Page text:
Q. Can our adopted daughter get a U.S. passport? We brought our daughter here on an immigrant visa when she was a child. Because my husband and I are U.S. citizens, she got automatic citizenship. We lost her citizenship certificate. We have the Chinese passport she used to come here and it has her immigrant visa entry stamp. Is the stamp enough to prove she is a U.S. citizen? We don’t want to pay the high cost of replacing her certificate nor do we want to wait the six to 10 months processing time.
Dawn, Powder Springs, Ga.
A. Your daughter can get a U.S. passport. The entry stamp on her passport is proof of the date she entered as a permanent resident. Getting a U.S. passport is the least expensive and fastest way to get proof of U.S. citizenship. Your daughter can apply at any Passport Application Acceptance Facility. Find one near you at https://iafdb.travel.state.gov/.
For years I have complained that the U.S. Department of State website lacked detailed information how a person born outside the United States proves he or she derives U.S. citizenship. I am pleased to report that you can now find the information at the DOS website at https://bit.ly/2Q9srtE. (Good job DOS!)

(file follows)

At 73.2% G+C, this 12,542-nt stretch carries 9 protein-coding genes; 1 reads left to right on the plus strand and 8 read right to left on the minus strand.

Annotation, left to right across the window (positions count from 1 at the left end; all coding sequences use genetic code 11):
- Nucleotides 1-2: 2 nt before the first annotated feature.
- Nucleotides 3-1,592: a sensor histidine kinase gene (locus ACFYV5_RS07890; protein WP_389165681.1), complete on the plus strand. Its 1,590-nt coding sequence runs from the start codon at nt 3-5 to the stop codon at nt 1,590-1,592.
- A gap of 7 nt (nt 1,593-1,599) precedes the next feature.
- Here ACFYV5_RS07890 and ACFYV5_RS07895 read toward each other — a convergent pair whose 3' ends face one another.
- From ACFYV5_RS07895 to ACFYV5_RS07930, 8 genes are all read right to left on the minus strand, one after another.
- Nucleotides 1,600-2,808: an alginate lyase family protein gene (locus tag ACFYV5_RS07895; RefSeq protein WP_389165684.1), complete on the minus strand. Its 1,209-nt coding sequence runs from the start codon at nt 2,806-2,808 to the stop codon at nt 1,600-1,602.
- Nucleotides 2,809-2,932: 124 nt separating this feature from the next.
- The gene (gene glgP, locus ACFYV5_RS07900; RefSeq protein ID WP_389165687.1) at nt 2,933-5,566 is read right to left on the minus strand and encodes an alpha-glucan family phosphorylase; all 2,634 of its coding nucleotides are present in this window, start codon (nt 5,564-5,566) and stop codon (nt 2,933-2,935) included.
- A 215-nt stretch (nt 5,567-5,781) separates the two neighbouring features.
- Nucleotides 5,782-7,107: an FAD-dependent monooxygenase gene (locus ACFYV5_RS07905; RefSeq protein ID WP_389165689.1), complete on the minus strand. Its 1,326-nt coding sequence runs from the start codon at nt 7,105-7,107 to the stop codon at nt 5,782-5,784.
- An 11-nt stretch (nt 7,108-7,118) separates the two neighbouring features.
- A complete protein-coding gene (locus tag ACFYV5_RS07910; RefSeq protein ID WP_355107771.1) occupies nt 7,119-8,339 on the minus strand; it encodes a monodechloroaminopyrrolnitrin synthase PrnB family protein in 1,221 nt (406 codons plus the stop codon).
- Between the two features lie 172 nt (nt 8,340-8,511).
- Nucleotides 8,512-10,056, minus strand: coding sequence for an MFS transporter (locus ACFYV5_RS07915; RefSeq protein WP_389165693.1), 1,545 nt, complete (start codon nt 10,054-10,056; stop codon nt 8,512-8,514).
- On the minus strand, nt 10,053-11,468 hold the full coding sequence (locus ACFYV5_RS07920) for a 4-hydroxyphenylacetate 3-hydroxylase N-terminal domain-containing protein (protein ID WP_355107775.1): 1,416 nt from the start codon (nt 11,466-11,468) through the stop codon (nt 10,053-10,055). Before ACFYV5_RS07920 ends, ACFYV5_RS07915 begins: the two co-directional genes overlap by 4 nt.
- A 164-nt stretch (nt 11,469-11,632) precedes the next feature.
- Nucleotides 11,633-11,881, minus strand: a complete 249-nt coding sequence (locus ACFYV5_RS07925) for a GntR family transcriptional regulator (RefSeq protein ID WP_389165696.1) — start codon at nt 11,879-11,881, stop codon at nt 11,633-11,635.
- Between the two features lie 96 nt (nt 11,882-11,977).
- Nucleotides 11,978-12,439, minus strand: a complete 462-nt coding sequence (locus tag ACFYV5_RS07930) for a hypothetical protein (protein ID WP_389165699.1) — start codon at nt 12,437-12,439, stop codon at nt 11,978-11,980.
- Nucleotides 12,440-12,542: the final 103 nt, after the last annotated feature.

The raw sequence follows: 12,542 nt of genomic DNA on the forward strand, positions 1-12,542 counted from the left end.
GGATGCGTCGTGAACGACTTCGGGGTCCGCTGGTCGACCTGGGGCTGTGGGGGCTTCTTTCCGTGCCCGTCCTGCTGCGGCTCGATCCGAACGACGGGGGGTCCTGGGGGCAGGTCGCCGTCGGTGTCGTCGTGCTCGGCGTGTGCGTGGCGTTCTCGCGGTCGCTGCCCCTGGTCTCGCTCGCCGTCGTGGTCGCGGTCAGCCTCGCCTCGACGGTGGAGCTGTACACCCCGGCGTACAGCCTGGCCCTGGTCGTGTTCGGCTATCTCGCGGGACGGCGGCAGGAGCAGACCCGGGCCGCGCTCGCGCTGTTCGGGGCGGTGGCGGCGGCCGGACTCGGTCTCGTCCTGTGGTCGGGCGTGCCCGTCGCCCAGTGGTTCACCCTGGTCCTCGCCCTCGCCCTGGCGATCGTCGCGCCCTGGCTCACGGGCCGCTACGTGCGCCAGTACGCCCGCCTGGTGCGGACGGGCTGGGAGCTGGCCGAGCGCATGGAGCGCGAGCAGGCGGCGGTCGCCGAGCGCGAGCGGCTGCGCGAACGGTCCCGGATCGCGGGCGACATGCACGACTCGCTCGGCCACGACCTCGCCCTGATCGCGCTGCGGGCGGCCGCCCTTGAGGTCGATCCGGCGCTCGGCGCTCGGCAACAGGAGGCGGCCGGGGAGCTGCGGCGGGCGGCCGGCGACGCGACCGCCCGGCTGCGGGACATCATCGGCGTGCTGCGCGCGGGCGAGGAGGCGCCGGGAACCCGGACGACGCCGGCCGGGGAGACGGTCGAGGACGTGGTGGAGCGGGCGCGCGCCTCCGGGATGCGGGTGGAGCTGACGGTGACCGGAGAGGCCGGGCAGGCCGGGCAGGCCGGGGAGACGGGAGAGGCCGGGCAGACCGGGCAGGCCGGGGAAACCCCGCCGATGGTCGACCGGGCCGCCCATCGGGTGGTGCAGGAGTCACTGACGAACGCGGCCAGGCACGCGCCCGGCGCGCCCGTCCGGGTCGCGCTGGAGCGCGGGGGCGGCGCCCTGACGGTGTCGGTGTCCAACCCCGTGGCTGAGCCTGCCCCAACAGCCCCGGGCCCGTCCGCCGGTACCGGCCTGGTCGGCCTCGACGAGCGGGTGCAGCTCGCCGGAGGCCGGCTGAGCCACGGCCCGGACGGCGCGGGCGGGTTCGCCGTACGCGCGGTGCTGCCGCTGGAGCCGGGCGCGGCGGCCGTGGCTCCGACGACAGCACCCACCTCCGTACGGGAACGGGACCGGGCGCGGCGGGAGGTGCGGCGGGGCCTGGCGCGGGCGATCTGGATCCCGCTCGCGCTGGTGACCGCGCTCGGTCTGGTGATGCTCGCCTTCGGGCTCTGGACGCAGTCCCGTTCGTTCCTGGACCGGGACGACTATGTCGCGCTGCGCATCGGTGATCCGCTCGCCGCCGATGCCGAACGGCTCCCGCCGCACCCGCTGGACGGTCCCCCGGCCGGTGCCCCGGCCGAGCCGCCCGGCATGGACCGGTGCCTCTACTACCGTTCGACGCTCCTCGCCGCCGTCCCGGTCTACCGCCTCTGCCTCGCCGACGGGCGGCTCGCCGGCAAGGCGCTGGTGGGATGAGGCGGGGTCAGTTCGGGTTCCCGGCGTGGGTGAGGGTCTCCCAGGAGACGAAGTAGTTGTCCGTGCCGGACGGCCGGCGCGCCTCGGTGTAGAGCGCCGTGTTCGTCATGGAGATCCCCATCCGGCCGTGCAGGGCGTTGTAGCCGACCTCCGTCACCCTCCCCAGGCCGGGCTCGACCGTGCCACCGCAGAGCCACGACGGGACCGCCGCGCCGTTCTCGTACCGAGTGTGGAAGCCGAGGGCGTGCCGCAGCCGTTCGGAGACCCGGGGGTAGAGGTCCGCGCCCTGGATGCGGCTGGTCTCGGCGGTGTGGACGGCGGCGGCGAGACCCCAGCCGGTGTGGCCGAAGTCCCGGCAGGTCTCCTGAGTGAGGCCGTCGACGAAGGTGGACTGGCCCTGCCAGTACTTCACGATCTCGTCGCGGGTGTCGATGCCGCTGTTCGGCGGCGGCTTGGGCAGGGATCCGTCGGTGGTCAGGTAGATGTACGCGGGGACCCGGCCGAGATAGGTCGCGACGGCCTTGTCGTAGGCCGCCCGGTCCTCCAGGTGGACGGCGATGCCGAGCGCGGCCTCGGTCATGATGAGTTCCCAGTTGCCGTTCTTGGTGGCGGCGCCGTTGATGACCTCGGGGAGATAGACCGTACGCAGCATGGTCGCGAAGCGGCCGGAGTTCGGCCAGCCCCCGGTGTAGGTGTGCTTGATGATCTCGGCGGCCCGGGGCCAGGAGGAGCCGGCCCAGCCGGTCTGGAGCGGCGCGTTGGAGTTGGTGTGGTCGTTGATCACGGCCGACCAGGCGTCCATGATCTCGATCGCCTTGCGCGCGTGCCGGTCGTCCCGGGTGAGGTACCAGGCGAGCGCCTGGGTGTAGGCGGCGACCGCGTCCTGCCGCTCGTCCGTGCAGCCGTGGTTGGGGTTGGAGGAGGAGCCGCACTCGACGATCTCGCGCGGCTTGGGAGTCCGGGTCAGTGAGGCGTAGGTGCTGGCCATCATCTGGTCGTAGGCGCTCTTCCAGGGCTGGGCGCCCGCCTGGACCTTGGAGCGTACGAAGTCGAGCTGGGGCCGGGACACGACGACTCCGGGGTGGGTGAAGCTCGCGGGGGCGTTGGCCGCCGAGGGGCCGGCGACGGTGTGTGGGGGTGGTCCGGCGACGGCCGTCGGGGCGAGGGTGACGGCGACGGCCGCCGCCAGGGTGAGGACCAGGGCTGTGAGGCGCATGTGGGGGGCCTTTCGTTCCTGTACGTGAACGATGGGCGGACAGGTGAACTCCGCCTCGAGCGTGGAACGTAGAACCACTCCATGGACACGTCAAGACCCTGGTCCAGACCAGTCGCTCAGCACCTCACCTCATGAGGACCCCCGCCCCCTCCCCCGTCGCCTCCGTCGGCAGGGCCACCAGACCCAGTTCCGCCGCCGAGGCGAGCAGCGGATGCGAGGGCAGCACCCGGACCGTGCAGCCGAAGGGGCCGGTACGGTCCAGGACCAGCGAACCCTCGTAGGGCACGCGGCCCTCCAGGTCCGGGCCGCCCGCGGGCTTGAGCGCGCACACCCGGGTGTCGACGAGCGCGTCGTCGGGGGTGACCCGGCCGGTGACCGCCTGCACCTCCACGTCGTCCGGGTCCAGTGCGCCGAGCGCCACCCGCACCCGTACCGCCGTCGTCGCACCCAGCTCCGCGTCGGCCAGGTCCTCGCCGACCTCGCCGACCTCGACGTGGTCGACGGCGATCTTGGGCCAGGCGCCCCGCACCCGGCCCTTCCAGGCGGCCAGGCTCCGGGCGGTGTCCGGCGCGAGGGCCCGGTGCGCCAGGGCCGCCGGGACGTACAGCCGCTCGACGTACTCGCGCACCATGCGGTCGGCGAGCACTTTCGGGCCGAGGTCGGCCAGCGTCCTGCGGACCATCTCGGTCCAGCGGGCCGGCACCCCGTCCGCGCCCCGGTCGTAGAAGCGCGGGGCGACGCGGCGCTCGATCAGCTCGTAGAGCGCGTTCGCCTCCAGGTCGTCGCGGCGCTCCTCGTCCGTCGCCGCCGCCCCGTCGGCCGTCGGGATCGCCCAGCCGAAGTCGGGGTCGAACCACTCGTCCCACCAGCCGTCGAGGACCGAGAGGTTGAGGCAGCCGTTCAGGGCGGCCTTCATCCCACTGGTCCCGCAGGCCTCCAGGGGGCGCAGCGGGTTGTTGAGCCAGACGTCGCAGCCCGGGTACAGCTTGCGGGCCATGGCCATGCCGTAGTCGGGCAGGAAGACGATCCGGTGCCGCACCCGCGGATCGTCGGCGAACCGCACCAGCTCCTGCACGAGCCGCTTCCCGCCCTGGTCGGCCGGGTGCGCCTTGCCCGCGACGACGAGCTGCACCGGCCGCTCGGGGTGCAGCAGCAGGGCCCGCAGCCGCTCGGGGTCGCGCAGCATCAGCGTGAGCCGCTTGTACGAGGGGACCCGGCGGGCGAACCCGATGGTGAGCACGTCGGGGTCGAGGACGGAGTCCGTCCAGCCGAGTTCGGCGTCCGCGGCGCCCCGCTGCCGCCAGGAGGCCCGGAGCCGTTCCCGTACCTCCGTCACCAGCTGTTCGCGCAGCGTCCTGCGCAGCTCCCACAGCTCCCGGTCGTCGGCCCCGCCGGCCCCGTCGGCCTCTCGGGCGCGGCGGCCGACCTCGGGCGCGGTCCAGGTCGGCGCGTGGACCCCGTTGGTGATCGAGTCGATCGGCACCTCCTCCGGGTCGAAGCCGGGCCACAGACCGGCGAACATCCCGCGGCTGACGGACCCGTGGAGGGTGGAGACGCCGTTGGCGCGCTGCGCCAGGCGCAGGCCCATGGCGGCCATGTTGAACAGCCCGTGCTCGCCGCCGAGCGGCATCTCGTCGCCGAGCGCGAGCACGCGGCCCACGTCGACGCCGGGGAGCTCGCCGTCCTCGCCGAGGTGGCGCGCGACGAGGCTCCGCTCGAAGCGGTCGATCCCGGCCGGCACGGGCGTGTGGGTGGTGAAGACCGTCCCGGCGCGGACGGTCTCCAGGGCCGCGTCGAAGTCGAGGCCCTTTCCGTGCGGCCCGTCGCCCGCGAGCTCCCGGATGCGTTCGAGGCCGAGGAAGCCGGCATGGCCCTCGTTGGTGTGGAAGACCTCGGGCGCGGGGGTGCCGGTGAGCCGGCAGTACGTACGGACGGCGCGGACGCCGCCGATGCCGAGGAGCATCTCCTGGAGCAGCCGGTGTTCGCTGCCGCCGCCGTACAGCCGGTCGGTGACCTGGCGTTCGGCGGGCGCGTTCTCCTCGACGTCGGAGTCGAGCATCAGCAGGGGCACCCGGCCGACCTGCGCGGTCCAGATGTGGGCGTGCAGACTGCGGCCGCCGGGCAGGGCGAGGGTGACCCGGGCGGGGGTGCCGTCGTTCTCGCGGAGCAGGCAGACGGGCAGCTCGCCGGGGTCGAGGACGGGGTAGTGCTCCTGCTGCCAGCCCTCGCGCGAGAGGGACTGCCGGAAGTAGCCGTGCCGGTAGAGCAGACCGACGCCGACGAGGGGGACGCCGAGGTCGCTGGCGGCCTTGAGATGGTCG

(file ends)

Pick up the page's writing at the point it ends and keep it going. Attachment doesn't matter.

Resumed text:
I suggest you print the relevant information from the website in case the person at the Passport Acceptance Facility is unfamiliar with the rules.
Q. I just became a naturalized U.S. citizen. My wife has been a permanent resident for three years. Can she naturalize now or must she wait until she has five years permanent residence?
Anonymous, via Twitter to @awernick
A. Since you just became a U.S. citizen, your wife will reach five years of permanent residence before she can benefit from the three-year rule. She may file her application three months before the fifth anniversary of the day she became a legal resident.
The spouse of a U.S. citizen can naturalize after three years of permanent residence only if he or she has been married to, and living with, the same U.S. citizen spouse for those three years.